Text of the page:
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If Your Face Is Heart-Shaped
Heart-shaped faces are widest at the forehead, and gently taper down to the chin. "With a heart-shaped face, you can wear frames that are wider at the bottom," Warby Parker co-founders Neil Blumenthal and Dave Gilboa tell us. "Frames with a cat-eye shape also work nicely."
"Overall, we always suggest picking a frame size that's proportionate to the size of your face," Blumenthal and Gilboa say. "Frames that are too small will make a wide face look wider, while frames that are too big can diminish your features." Here, Sweet's editorial intern Nicola Dall'Asen demonstrates how to pick out bold eyeglasses that don't overwhelm your face.
There's that cat-eye again! To really highlight your eyes, try a pair of see-through frames, like this tinted style from Raen.
If Your Face Is Oval
"An oval face is the lucky draw," according to Blumenthal and Gilboa. "You can basically wear whatever you want, since the ratio of your features is already even."
Those with oval face shapes, like Sweet's senior editor Rebecca Bates, get to experiment with shape and proportion. Why not go nuts and choose a pair of frosted melon frames with oversized end-pieces?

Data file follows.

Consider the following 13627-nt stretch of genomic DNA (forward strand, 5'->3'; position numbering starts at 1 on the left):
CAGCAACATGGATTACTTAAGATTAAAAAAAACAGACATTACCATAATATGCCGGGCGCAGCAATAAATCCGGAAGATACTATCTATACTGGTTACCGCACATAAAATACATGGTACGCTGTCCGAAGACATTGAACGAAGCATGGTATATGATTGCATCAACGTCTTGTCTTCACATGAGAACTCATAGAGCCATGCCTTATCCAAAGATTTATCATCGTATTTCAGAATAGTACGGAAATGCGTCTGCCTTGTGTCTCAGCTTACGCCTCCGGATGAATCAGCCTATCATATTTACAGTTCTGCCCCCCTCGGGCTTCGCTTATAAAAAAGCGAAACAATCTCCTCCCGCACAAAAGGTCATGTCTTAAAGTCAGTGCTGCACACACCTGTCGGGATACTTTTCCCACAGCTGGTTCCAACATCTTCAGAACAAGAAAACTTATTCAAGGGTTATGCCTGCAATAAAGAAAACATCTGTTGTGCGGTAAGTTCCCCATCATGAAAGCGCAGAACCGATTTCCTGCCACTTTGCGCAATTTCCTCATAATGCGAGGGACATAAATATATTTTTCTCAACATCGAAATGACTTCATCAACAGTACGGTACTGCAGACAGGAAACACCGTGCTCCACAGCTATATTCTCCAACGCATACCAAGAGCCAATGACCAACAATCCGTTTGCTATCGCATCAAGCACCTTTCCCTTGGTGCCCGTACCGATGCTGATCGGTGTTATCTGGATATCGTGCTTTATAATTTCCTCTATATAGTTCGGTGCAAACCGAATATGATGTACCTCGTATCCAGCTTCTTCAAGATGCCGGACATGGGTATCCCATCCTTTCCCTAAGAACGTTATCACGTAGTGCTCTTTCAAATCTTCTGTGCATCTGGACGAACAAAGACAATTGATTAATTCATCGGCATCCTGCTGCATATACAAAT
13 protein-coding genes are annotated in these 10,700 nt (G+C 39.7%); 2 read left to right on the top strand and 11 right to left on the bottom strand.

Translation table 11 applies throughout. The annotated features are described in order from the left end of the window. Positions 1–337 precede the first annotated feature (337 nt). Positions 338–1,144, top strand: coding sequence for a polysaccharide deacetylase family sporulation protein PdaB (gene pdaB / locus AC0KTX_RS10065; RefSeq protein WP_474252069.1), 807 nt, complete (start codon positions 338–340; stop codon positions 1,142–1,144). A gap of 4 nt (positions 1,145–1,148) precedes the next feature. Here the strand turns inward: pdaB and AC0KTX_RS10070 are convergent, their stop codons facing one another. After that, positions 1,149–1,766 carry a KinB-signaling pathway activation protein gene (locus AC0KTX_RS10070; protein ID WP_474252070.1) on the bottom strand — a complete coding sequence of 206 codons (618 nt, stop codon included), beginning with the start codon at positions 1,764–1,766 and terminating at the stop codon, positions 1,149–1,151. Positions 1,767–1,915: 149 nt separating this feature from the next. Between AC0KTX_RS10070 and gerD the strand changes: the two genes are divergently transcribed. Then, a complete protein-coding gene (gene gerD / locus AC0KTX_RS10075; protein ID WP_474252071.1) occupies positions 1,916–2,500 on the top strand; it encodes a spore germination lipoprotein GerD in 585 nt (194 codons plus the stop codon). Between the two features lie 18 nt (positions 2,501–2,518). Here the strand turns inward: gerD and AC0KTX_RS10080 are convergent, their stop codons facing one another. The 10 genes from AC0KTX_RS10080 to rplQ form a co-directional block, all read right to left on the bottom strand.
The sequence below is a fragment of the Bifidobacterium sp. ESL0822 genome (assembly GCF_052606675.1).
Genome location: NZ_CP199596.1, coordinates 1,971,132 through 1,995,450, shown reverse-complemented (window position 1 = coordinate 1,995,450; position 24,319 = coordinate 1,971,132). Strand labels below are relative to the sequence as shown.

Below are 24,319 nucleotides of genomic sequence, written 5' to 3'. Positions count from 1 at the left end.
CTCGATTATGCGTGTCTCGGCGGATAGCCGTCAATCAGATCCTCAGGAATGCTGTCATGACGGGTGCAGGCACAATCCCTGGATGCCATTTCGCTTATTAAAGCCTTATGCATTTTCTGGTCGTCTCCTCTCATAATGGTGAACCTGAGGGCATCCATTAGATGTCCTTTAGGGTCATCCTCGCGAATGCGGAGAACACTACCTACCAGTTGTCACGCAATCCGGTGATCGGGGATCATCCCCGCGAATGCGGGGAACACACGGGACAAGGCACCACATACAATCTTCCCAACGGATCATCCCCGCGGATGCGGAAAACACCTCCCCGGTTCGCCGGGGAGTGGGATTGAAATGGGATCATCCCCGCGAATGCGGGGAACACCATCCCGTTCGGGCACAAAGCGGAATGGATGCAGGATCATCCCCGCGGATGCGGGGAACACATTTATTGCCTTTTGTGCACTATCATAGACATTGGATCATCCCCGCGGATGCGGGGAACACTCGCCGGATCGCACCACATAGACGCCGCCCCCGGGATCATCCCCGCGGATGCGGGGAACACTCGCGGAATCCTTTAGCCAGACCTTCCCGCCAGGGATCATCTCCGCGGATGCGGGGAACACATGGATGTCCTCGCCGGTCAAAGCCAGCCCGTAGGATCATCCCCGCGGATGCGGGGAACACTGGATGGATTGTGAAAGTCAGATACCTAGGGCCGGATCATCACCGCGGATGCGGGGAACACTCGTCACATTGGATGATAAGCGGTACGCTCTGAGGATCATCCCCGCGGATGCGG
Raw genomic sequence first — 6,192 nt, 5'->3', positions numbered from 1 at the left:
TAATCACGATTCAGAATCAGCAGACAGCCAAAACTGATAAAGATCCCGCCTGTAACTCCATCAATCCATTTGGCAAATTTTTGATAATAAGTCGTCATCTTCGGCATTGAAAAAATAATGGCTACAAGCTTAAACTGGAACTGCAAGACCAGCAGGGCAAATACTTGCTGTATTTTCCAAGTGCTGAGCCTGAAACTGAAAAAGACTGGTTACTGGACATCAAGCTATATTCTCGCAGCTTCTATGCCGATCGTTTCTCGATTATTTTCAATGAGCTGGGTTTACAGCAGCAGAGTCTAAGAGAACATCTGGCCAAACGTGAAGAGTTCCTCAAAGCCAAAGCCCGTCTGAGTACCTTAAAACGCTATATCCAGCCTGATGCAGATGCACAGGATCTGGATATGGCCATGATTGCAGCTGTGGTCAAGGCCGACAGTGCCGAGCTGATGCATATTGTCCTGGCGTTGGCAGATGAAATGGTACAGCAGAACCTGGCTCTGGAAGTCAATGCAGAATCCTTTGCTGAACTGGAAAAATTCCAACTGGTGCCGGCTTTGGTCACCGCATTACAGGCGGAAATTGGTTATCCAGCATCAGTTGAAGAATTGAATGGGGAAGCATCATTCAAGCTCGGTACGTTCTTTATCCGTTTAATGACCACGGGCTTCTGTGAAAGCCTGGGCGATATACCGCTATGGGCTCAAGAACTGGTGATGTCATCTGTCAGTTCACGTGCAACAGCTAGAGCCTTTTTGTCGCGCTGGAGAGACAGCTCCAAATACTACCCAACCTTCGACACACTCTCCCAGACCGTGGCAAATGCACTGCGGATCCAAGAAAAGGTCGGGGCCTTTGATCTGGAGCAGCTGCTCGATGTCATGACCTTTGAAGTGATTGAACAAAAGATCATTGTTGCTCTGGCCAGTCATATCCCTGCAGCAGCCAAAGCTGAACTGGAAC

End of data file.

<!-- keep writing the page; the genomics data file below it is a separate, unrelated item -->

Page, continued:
"For your staple pair, you want a frame that you won't regret wearing when you see photos of yourself five (or ten, or twenty!) years later," Blumenthal and Gilboa advise. We're guessing future-Rebecca will still be on board with these rounded Illesteva frames in 2026.
If Your Face Is Round
Contrast is key when it comes to picking eyeglasses, which is why rectangular styles work so well with soft features. "We recommend distinct, angular frames," Warby Parker's Blumenthal and Gilboa say. "Bold right angles match best with a rounder face."
Right angles for days. This tortoiseshell pair from Warby Parker is about as classic as rectangular frames get.
Another tip from Blumenthal and Gilboa: "The face shape rules are general guidelines, but overall, keep an open mind when trying on frames. The ones that look the best are sometimes the exact opposite of what people are looking for." The fade effect on these Raen glasses makes them a bit less bold than our other picks for folks with round faces, but they totally work on our editorial assistant, Rebecca Deczynski.
If Your Face Is Square
Again, the big thing here is juxtaposition. "A rounder frame will work well with a more angular face," Blumenthal and Gilboa explain. Here, our photo director Christian Storm tries out a rounded style from EyeBuyDirect.
Of course, round doesn't have to mean Harry-Potter-round. These nearly clear Warby Parker frames are angled upwards, but still maintain that soft shape that complements square faces so well.
If you have a prominent jawline, Blumenthal and Gilboa recommend choosing a frame that's wider than the widest part of your face to balance your features.
Finally, Let's Talk About Eyebrows
Neil Blumenthal and Dave Gilboa leave us with these final words of advice: "Generally, the frames that fit the best match up horizontally with your temples, sit below your eyebrows, and rest comfortably on the bridge of your nose." But! "When you're wearing sunglasses, you can take more liberties and have fun—eyebrow rules don't apply!"